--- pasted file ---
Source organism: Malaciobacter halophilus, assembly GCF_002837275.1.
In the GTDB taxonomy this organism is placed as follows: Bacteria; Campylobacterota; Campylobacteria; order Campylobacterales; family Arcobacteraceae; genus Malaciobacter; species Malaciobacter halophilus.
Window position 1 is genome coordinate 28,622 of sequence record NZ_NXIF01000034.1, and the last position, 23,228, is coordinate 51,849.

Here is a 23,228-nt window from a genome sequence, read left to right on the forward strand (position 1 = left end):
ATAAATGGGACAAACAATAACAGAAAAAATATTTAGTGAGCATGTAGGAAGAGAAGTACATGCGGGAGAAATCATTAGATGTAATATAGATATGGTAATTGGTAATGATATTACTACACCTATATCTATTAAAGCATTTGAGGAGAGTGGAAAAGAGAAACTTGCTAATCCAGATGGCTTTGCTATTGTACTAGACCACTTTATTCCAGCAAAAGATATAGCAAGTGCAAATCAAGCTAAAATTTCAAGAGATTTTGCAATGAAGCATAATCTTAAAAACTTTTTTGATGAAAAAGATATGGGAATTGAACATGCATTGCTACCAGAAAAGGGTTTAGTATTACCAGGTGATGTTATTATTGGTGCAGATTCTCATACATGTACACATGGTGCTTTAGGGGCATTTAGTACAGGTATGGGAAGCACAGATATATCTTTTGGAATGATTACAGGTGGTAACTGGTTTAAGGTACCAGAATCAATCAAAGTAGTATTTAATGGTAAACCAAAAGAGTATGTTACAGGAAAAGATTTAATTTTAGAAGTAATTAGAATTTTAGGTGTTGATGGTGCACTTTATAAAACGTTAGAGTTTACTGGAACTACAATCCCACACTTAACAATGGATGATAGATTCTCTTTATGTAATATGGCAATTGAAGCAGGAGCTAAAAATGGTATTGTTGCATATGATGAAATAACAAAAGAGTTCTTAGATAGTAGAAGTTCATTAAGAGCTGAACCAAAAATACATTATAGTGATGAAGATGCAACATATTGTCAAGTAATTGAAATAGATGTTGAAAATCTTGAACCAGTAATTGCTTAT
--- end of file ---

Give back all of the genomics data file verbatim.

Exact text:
Source organism: Malaciobacter halophilus, assembly GCF_002837275.1.
In the GTDB taxonomy this organism is placed as follows: Bacteria; Campylobacterota; Campylobacteria; order Campylobacterales; family Arcobacteraceae; genus Malaciobacter; species Malaciobacter halophilus.
Window position 1 is genome coordinate 28,622 of sequence record NZ_NXIF01000034.1, and the last position, 23,228, is coordinate 51,849.

Here is a 23,228-nt window from a genome sequence, read left to right on the forward strand (position 1 = left end):
ATAAATGGGACAAACAATAACAGAAAAAATATTTAGTGAGCATGTAGGAAGAGAAGTACATGCGGGAGAAATCATTAGATGTAATATAGATATGGTAATTGGTAATGATATTACTACACCTATATCTATTAAAGCATTTGAGGAGAGTGGAAAAGAGAAACTTGCTAATCCAGATGGCTTTGCTATTGTACTAGACCACTTTATTCCAGCAAAAGATATAGCAAGTGCAAATCAAGCTAAAATTTCAAGAGATTTTGCAATGAAGCATAATCTTAAAAACTTTTTTGATGAAAAAGATATGGGAATTGAACATGCATTGCTACCAGAAAAGGGTTTAGTATTACCAGGTGATGTTATTATTGGTGCAGATTCTCATACATGTACACATGGTGCTTTAGGGGCATTTAGTACAGGTATGGGAAGCACAGATATATCTTTTGGAATGATTACAGGTGGTAACTGGTTTAAGGTACCAGAATCAATCAAAGTAGTATTTAATGGTAAACCAAAAGAGTATGTTACAGGAAAAGATTTAATTTTAGAAGTAATTAGAATTTTAGGTGTTGATGGTGCACTTTATAAAACGTTAGAGTTTACTGGAACTACAATCCCACACTTAACAATGGATGATAGATTCTCTTTATGTAATATGGCAATTGAAGCAGGAGCTAAAAATGGTATTGTTGCATATGATGAAATAACAAAAGAGTTCTTAGATAGTAGAAGTTCATTAAGAGCTGAACCAAAAATACATTATAGTGATGAAGATGCAACATATTGTCAAGTAATTGAAATAGATGTTGAAAATCTTGAACCAGTAATTGCTTAT